Caucasus: Nov-Dec ‘08

Bombed Georgian radio station broadcasts again with IWPR’s help.

Caucasus: Nov-Dec ‘08

Bombed Georgian radio station broadcasts again with IWPR’s help.

Sunday, 11 January, 2009

Reporters are back on air at a Georgian radio station bombed and looted during August’s Georgia-Russia war, thanks to training and equipment supplied by IWPR.

On December 1, Gori-based Trialeti launched its new news service, which will go out every other Sunday.

“The first programme, which we composed with the assistance of IWPR trainers and which was about the impact of the Georgia-Russia war, turned out to be so interesting that for a whole week after it was broadcast we were showered with calls from gratified listeners,” said Sopo Gudadze, a Trialeti reporter, who along with a number of other journalists was given a month’s training by IWPR.

One of the station’s relay towers was destroyed when Russian planes bombed Gori in August, killing the tower watchman and seriously injuring several other members of staff. The station was also looted and lost vital equipment.

IWPR helped the station with the equipment it needed to function again.

“IWPR provided us with several computers, microphones, headphones, digital recorders, licensed editing software and whatever kit we need,” said Trialeti Director Lika Shamugia.

“In short, we’ve received everything that is necessary for a news service to function properly. This support mattered a lot to us after what Trialeti went through during the August war.”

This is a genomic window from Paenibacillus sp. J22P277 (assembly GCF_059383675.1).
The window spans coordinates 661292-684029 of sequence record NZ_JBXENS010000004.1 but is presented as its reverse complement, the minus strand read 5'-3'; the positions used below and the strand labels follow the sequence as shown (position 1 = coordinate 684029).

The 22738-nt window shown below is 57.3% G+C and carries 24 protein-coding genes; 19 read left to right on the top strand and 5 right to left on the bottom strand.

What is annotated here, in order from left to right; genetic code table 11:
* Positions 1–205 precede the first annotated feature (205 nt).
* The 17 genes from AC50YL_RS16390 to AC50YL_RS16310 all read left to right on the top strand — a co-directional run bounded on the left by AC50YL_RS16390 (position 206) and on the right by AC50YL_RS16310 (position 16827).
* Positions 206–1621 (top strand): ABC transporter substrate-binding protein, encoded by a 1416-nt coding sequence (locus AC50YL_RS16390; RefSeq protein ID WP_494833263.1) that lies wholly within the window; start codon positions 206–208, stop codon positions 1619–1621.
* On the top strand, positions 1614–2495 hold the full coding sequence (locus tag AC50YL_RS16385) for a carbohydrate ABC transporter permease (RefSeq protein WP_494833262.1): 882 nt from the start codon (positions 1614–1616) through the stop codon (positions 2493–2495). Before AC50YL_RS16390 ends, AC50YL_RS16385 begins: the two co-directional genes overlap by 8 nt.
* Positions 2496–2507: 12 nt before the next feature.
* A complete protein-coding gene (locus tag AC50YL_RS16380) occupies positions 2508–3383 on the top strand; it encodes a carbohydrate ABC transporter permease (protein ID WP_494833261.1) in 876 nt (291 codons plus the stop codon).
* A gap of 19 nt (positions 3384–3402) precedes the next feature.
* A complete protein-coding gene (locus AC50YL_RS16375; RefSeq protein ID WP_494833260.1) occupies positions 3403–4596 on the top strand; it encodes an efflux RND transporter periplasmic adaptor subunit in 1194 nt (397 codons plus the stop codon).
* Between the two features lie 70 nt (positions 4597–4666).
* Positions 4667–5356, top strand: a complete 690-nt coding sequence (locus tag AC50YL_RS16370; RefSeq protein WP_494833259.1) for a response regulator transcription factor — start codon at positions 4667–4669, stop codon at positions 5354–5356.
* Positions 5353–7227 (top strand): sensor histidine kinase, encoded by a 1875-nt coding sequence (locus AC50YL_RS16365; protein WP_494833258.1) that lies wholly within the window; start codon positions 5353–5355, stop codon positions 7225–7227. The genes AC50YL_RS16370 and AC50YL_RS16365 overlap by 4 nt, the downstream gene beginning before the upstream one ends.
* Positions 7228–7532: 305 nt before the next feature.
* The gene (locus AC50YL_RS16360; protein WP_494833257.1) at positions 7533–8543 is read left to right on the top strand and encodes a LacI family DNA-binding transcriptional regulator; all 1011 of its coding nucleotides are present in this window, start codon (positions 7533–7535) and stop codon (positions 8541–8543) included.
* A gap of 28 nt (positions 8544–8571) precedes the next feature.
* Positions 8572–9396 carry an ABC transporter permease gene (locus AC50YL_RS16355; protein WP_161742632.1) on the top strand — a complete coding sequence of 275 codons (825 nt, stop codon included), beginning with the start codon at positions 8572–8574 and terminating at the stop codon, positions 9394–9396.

IWPR started restructuring Trialeti’s news service in November, and offered suggestions on how to radically improve it.

“A total of 12 broadcasts, all of them covering the Georgia-Russia war theme, are to be produced, with support from IWPR, over the next six months,” said Nino Gerzmava, coordinator of the IWPR Tbilisi office’s radio projects.

During the training period, the radio’s journalists produced reports in real time. Simultaneously, the station’s technical and musical bases were refreshed, and some training was provided to its technical staff.

“Apart from technical support, IWPR helped us gain theoretical knowledge and practical experience,” said Nino Chibchiuri, director of Trialeti’s news service.

“Working according to IWPR standards is not easy, as we have to assimilate a lot of new things and collect a lot of information in a short period of time. At the same time, we are learning how to assemble and broadcast recorded materials.”

She said that previously the station’s news reports tended to last for five minutes, with badly-written scripts and poor technical quality.

“I’ve been chief of the news service for over a year now, but this is the first time I have been able to produce a fully-fledged report for our radio,” she said.

The reports represent a new direction for the station, Shamugia said, since previously the radio news team was subordinate to the company’s television station, and had been ever since the company was created five years ago.

“We would cut the sound from the TV news footage and then, without any editing, would air it on radio,” Shamugia said.

The joint project, which is named Kvira, was launched at a presentation in Gori.

Representatives of the local and national media, as well as members of non-governmental organisations and high-ranking officials, attended the event.

Lado Vardzelashvili, the local governor, who was among the guests at the presentation, said he would listen closely to the broadcasts.

“The August events did not end in August,” he said. “That is why it is very important that society should be kept informed about the results of the conflict and the problems that emerged after the end of the fighting.”

The Trialeti assistance programme being carried out by IWPR is part of the Building Bridges/Building Capacity in the South Caucasus project supported by funding from the UK Foreign and Commonwealth Office.

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